Your bike tire size isn’t just a number on a spec sheet or the tire’s sidewall, it’s an important part of your bike setup. Your tire’s diameter and width play a big role in how your bike handles and feels, how fast it rolls, and how well it grips the road or trail underneath. It’s an important bit of info to know, especially when it comes time to replace your tires, or if you’re looking to test out different sizing.To get more news about Carbon Wheels, you can visit zpebicycle.com official website.
Generally, the larger the tire and wheel is in diameter, the faster you’ll roll, and the easier it’ll be to roll over obstacles. But smaller wheels may be preferred by some for height or maneuverability reasons. Similarly, the narrower the tire, the faster it rolls—plus it’s lighter—while a wider tire will offer greater traction and stability. Below, we explain bike tire sizes, tire styles, rider height, and more. Bike tires come in all sorts of sizes, but it should be really, really easy to determine the size of yours. If you’re looking to purchase a replacement tire, simply look along the sidewall of your current tire (check both sides). You’ll see something printed like “700x25mm” or “29x2.30”—that’s your tire size.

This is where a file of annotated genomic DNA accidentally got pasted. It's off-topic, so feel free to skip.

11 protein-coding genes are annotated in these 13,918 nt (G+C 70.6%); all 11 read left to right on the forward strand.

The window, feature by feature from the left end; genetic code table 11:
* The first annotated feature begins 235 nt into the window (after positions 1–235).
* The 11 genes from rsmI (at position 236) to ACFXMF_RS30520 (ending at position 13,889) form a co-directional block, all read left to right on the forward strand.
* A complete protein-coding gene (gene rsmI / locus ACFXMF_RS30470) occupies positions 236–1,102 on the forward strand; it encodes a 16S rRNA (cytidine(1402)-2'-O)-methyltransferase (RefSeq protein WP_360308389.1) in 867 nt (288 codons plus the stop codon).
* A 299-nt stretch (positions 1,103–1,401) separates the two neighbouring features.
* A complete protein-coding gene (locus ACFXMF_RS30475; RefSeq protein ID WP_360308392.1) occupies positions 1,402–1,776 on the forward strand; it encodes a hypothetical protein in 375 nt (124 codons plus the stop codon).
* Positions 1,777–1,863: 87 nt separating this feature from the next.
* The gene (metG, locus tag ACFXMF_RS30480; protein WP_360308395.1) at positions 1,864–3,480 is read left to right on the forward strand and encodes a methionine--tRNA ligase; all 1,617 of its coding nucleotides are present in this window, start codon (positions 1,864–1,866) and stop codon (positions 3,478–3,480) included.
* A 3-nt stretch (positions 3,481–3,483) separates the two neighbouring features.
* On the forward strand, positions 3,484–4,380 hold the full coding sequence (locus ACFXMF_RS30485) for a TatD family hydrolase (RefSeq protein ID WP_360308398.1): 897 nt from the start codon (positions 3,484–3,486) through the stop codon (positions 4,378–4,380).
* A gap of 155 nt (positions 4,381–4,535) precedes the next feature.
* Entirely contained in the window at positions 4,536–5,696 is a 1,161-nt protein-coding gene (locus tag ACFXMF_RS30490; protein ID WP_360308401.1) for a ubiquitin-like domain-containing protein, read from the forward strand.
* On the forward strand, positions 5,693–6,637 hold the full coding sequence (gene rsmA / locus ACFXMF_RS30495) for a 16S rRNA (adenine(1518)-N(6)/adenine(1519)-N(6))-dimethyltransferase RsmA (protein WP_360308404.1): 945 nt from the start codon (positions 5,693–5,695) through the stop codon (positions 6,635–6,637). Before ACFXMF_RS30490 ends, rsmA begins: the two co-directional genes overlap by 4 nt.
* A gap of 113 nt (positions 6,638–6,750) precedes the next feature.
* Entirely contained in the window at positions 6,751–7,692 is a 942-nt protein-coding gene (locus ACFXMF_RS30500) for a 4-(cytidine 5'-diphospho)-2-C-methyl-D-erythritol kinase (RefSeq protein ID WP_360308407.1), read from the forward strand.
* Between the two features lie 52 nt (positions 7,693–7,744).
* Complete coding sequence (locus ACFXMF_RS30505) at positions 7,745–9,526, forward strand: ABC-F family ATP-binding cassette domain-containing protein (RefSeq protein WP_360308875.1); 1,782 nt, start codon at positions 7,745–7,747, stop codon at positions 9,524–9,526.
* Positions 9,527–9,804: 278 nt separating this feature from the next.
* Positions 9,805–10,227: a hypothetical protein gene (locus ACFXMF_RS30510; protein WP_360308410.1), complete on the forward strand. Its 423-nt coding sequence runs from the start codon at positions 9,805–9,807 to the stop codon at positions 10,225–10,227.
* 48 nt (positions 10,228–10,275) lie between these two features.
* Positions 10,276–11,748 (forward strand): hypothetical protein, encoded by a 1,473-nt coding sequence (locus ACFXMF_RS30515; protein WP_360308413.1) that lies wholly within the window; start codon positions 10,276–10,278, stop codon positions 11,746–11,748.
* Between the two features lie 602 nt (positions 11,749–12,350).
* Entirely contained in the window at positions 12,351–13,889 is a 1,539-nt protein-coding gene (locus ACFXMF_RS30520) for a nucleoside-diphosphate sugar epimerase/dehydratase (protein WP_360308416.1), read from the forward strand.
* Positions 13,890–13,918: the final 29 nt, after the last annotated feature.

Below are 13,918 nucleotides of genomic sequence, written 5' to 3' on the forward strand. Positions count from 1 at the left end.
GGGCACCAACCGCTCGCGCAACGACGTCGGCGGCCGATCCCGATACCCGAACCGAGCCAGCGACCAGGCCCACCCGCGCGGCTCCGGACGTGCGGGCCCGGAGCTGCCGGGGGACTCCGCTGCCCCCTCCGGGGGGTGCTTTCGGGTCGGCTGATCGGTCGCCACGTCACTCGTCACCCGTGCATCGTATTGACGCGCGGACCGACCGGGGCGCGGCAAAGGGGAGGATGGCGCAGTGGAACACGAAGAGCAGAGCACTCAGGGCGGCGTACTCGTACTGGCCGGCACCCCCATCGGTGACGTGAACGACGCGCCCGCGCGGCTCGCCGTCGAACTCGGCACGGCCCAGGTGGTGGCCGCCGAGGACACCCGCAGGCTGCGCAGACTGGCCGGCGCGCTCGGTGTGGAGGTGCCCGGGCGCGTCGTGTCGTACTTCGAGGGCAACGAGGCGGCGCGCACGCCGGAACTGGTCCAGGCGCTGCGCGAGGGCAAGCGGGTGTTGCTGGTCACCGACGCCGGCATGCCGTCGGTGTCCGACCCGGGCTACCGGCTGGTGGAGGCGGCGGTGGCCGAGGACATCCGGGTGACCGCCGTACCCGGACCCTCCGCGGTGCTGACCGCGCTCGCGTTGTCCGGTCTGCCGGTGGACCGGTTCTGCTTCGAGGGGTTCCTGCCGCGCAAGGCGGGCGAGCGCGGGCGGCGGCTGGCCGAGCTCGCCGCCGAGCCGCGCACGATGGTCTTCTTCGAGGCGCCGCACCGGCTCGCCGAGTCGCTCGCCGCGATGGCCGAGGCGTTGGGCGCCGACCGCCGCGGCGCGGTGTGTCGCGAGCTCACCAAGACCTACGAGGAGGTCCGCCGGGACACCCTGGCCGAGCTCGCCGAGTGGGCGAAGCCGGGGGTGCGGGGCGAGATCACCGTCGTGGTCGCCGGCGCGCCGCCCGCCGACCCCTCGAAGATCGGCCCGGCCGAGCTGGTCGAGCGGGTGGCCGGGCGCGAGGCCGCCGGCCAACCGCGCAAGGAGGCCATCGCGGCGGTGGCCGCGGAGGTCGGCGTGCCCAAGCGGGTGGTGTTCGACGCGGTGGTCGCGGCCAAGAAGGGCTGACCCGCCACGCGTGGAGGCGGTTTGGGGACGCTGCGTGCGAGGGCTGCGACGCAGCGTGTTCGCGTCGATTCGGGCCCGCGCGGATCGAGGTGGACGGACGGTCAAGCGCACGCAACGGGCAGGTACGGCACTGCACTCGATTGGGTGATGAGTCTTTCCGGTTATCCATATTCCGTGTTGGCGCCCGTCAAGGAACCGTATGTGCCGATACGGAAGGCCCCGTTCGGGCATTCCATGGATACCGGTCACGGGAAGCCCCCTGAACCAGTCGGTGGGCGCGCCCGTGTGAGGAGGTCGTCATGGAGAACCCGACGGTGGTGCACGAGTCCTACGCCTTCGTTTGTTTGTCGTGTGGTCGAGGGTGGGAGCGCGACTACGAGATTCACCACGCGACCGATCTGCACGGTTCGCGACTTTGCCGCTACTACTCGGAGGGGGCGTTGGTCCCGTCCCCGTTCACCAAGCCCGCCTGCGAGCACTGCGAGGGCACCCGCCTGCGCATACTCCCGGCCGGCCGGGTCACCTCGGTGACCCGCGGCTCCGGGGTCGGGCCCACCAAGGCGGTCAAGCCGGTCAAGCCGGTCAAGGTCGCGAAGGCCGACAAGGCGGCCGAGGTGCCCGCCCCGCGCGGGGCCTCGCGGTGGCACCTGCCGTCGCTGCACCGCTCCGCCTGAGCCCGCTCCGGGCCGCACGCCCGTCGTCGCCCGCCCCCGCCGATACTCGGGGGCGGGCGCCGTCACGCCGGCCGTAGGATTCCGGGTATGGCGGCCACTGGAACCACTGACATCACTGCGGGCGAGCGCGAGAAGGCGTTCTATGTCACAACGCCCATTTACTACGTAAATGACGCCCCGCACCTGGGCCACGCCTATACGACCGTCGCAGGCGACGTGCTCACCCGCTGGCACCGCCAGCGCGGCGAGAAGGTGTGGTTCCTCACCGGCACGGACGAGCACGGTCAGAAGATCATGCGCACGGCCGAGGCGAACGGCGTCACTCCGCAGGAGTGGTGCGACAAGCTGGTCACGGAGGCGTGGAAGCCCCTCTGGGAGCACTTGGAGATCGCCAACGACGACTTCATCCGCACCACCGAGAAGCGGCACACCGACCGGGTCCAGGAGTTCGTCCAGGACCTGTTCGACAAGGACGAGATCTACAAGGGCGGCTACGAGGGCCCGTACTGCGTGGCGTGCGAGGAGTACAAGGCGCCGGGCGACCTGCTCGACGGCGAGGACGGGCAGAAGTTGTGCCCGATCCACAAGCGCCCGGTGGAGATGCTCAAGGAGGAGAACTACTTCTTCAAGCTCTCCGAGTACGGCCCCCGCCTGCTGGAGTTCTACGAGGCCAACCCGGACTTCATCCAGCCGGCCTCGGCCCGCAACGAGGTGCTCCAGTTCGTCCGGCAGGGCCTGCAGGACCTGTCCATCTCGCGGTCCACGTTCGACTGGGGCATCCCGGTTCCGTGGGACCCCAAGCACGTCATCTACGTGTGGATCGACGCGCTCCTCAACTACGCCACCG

You’ll also see the make and model of the tire, along with the recommended psi range for inflating your tire. Knowing how to measure your bike tire size is handy, but technically you shouldn’t need to measure anything in most circumstances because sizing is printed right on the tire. The first number refers to the diameter of your tire. The “700” that you will commonly see as the first number—especially on road bikes, gravel bikes, fixies, and more—denotes a 700-millimeter wide diameter tire. Another somewhat common size is 650mm, which is typically found on smaller adult bikes. Accordingly, the second number refers to the metric width of the tire.
Common widths for metric-based bike tires run anywhere from 23mm to as much as 48mm, or even more as gravel tires get increasingly wider. Furthermore, you may see metric sizing listed as 700c or 650b. This is the older standard for sizing, where different letters represented different tire bead seat diameters. You will also see ISO sizing for tires, which is a more precise measurement for the tire bead seat diameter, though you usually won’t need to worry about it when picking out tires. For example, the ISO size of 622 corresponds with 700-size tires.